Faith and Globalisation
Faculty of Theology, University of Helsinki
This course is designed for students interested in the aformentioned issues of faith and globalisation from the perspectives of, for example, religious studies / theology, political philosophy, international relations, sociology, history (of ideas), intercultural studies or the ethics of human development. The course is recommended for students in their 3rd year or beyond.
This Helsinki Summer School course addresses some of the key issues of religion and violence as well as religiously inspired ethics in the face of secular modernity and globalisation. It is designed to equip its participants with (1) a basic understanding of some of the major historical paradigms of tolerance, violence and dialogical justice across cultural spheres and (2) preliminary abilities to take part in the real-life discussion of faith-related conflicts and ethics in our global age. The second aim of the course is pursued particularly through two symposia, an open symposium (selectively) and an internal one. Through writing their course essays as well as through delivering their own presentations and discussing them, the students will be supported to grow towards expertise in the field of religion, conflicts and dialogical justice.
After taking the course, the students can understand some of the major historical paradigms of tolerance, violence and dialogical justice across cultural spheres and they have preliminary abilities to take part in the real-life discussion of faith-related conflicts and ethics in our global age.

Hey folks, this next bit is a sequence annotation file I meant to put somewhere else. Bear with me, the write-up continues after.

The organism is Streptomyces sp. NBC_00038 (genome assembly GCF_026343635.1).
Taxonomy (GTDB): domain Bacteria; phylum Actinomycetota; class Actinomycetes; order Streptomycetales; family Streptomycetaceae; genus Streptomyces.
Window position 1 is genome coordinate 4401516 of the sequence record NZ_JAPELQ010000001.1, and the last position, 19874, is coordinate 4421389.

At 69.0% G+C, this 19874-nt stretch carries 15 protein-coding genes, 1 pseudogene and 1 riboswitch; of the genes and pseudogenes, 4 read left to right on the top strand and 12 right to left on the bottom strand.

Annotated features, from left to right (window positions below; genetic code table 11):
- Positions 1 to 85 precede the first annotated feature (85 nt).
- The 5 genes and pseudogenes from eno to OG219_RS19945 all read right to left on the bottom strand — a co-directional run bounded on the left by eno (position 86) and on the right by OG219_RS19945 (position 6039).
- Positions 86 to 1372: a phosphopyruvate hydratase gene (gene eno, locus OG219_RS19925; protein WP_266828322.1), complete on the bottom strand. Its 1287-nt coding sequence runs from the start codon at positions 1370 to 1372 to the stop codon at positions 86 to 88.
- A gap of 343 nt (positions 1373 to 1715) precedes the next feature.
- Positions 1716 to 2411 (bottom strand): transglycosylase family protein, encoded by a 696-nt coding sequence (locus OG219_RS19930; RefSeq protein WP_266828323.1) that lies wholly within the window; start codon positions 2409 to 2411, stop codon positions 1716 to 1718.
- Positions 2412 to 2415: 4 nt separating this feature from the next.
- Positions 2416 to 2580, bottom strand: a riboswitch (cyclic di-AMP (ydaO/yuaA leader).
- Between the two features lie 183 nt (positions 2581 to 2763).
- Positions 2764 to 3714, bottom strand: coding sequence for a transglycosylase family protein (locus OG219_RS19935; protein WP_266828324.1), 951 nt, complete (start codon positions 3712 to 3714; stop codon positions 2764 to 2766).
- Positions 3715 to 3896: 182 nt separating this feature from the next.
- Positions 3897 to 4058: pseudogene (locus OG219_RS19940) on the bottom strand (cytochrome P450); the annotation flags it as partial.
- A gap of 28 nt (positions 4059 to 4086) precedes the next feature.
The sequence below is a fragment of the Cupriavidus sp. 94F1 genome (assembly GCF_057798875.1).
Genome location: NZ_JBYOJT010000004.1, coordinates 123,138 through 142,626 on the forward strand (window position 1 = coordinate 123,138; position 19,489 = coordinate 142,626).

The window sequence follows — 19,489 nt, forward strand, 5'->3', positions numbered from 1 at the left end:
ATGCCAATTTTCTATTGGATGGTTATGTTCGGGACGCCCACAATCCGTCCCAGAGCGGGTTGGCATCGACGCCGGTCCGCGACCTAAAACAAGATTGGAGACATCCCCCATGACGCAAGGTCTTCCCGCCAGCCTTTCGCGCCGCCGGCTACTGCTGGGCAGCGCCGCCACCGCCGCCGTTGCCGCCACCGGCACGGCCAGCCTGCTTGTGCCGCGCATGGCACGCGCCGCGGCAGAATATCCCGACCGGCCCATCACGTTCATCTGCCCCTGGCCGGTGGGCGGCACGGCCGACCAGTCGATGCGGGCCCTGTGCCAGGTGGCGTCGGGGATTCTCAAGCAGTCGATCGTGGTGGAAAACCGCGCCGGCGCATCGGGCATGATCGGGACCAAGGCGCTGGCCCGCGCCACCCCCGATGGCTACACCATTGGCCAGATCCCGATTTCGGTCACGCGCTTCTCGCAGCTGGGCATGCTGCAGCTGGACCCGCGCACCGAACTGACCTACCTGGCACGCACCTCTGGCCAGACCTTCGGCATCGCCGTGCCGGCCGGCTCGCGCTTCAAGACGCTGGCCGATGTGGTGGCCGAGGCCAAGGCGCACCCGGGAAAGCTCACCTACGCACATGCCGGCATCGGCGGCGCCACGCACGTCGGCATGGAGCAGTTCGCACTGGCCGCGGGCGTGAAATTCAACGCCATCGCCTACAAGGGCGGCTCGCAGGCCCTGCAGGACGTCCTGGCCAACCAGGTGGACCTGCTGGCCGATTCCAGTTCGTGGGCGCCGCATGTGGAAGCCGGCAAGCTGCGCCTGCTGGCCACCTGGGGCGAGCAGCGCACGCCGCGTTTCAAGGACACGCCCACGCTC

Course format and teaching methods
The course consists of lectures, readings, presentations, essays, discussion and reflection. The lectures and the discussions during the first and second week will prepare the students to take actively part in the teaching events during the last week with the guest lecturers. Some of the more progressive students will be invited to have their presentations in the Open Symposium that will be open to the public, and the others will present in the internal symposium.
Means and criteria of assessment
Grading scale: 5 = excellent 4 = very good 3 = good 2 = average 1 = poor 0 = fail.
Assessment is based on:
- Participation during lectures (taking into account the pre-readings) and in-class assignments (30 %)
- Presentation in the internal or the open symposium (35 %)
- Course essay (35 %)